42nd Street Cinema

A Conversation With Giovanni Lombardo Radice (AKA John Morghen)

Taken from a chat session over at Cinema Nocturna. 3 years ago while writing for Bloody Italiana I got chance to have a brief chat with the one and only John Morghen (Giovanni Lombardo Radice). I have decided repost it here as the future of Bloody Italiana is still unknown.



James: I'm sure you've been asked this a million times but. What was it like working with the great Lucio Fulci?

Johnny: Fulci was great, a great person, but very sad.

James: Why was he sad? If you know?

Johnny: He had had a tragedy in the family, One of his daughters fell from a horse and either died or was injured for life I can't remember. But that was before the movie [City of the Living Dead]. I don't know why but he sort of felt responsible. And then I was resentful not being loved by Italian critics. I loved him, I used to know him socially before shooting. We were both friends of Duccio Tessari.

James: A director that I find very underrated of whom you worked for was Antonio Margheriti.
How did you get to know him?

Johnny: Antonio??? I worship his memory. The noblest man who lived in the tides of time - W.Shakespeare & Julius Caesar. He called me for the movie, I think he had seen the previous ones. I Didn't audition, I was just asked in.

James: And John Saxon, how was he?

Johnny: Professional and not very happy with the movie I think. Didn't spend much time with him outside the set. You see I never led the actors life NEVER. Always out with the locals wherever.

James: Did you know Antonio before doing Cannibal Apocalypse?

Johnny: No.

James: It's nice that the movie brought you two together.

Johnny: It did and for life. I'm still in touch with his son and daughter. And used to call on him at least once a year, until he died, I Spoke with him by the phone a few months before his passing.

James: What was it like working on the set of Cannibal Ferox? and also working with Umberto Lenzi?

Johnny: Do you have in mind what you do in the morning in the bathroom? It's Four letters brownish and smelly :)

James: It was that bad?

Johnny: WORSE I love shitting actually.

James: Are you happy with the film at all?

Johnny: No James I watched it for the LAST time recently.

James: Oh.

Johnny: I'm terrible in it overacting all the time and their movie is fascist and even paedophiliac. I forgot about the scene with the two young natives. DISGUSTING!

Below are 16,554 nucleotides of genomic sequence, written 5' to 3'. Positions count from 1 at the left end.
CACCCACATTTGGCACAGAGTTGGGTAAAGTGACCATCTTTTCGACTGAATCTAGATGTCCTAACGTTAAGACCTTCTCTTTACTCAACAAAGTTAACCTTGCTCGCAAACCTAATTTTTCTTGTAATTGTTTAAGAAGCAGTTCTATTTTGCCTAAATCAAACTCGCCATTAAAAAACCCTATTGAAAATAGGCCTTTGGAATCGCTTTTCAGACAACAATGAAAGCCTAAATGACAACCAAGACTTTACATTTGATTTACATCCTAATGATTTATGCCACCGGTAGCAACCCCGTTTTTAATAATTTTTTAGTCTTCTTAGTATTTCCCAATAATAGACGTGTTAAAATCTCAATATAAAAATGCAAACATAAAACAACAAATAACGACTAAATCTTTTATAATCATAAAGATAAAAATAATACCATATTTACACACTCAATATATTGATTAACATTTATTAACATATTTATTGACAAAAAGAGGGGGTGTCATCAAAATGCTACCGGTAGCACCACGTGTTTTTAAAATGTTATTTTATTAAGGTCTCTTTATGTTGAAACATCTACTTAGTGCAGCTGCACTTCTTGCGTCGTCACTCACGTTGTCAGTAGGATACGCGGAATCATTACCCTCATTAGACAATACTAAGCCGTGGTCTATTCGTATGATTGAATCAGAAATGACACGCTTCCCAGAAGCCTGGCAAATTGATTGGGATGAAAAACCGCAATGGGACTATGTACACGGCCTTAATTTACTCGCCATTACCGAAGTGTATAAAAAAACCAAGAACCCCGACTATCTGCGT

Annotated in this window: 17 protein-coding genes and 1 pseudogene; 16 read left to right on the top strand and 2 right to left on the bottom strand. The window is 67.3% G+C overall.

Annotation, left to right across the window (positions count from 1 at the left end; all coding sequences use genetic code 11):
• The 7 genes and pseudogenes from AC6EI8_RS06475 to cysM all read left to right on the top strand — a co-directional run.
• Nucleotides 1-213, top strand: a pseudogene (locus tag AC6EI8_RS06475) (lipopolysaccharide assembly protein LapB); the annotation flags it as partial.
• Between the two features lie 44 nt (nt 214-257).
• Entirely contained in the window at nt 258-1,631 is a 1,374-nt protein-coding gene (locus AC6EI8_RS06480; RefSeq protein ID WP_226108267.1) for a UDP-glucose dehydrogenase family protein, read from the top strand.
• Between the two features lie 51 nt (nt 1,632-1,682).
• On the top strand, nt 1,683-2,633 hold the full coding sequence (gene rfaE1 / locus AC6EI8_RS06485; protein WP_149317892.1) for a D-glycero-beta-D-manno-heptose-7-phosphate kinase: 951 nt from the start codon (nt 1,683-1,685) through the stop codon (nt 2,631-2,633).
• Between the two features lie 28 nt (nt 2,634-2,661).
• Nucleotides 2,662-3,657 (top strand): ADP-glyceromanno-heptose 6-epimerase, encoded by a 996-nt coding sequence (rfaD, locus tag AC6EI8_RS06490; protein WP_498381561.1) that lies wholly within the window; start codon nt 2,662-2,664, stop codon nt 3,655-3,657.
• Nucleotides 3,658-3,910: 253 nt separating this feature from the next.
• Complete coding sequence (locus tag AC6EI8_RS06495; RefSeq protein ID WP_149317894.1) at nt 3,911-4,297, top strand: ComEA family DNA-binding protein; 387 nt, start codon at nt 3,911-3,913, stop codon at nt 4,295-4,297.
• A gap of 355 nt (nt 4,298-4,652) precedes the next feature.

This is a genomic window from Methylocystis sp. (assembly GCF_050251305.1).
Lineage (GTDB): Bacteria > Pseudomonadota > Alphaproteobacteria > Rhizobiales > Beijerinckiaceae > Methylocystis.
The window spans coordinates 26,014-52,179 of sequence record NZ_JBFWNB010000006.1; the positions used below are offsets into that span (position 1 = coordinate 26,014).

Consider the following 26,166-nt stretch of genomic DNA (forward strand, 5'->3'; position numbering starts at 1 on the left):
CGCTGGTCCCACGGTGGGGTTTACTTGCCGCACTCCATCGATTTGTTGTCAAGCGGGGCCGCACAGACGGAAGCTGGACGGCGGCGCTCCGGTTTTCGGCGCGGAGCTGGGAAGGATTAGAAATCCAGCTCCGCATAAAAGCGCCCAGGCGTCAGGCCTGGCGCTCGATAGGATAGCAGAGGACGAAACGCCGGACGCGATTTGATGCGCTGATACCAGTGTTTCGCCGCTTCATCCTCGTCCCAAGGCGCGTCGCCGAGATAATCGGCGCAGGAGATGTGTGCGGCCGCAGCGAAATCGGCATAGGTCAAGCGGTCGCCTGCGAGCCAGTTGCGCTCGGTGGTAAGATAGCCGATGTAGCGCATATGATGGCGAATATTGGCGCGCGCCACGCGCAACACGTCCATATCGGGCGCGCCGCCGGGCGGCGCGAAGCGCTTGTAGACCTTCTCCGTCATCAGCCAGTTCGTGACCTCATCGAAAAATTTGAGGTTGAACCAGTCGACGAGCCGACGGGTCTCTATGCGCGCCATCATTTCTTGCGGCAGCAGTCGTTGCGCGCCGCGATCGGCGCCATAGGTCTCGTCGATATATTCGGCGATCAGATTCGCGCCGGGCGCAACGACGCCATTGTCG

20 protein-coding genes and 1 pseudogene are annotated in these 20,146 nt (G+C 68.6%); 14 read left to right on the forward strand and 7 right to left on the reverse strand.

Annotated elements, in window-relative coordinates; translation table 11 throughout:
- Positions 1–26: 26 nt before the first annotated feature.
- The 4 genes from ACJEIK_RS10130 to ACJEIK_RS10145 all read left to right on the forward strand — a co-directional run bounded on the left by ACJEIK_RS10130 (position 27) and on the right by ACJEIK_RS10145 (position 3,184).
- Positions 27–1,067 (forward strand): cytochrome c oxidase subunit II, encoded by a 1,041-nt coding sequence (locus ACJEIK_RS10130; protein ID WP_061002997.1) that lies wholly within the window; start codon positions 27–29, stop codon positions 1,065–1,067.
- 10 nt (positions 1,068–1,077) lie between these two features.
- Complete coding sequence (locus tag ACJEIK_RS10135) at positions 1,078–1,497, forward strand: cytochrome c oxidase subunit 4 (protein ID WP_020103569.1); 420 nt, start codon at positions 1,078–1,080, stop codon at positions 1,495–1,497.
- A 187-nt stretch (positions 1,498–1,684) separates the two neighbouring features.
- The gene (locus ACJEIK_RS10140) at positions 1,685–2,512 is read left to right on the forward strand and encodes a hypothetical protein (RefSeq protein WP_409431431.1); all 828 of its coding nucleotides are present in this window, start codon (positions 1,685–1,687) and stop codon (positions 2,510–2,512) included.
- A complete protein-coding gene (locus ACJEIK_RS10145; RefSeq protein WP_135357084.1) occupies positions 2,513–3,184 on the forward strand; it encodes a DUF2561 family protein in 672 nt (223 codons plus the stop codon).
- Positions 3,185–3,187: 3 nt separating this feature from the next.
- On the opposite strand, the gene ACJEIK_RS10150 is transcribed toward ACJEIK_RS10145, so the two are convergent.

James: How were the other actors and actresses and yourself treated on set and by Lenzi?

Johnny: Lenzi shouted to those allowing him to do so. Not Me. He was shouting at the crew mostly. Fascism first rule. Do pester the weakest.

James: Okay, Your work with Ruggero Deodato and The House on The Edge Of The Park.

Johnny: Great it was my first big emotion. I was young. For the first time on a set after some years on stage.

James: How was it like working with him as a director?

Johnny: He was a sport. Very Nice. Shouting but with a merry side always. Very sure of what he was doing. A great man to have as your first movie director.

James: Did you get along with David Hess?

Johnny: DAVID!!!! FOR PRESIDENT. He helped me a lot I will always be grateful to him. I have a picture of me and him always on my desk.

James: What was it like working with Michele Soavi on The Church? Which I am yet to see.

Johnny: He's like a brother to me. He's a great director. He has something more in the line of fantasy and culture.

James: It was great speaking to you, thanks for your time.

Johnny: Ciao James be a good boy.

http://www.giovannilombardoradice.com/
http://www.myspace.com/giovannilombardoradice

5 comments:

Rev. Phantom said...

One of my all time favorites! Great interview!

James said...

Yeah Giovanni is a great guy!

Nigel M said...

God I remember that day- I went for a nap, then logged onto the chat to talk with him and he'd already gone and I think I managed to get Barbara Magnolfi's last 2 or 3 mins :)

Nigel M said...

I did manage to get a decent interview from him later regarding the political and social significance of that era of Italian film- a great insiders view, sadly that lot went when my old computer decided to buy a farm.

He has always had a great deal of time for his fans

Balding Celebrities said...

Nice interview. I know he doesn't speak highly of it but his performance in Cannibal Ferox is an all time favourite of mine.
Looking forward to seeing him in the upcoming A Day of Violence too.

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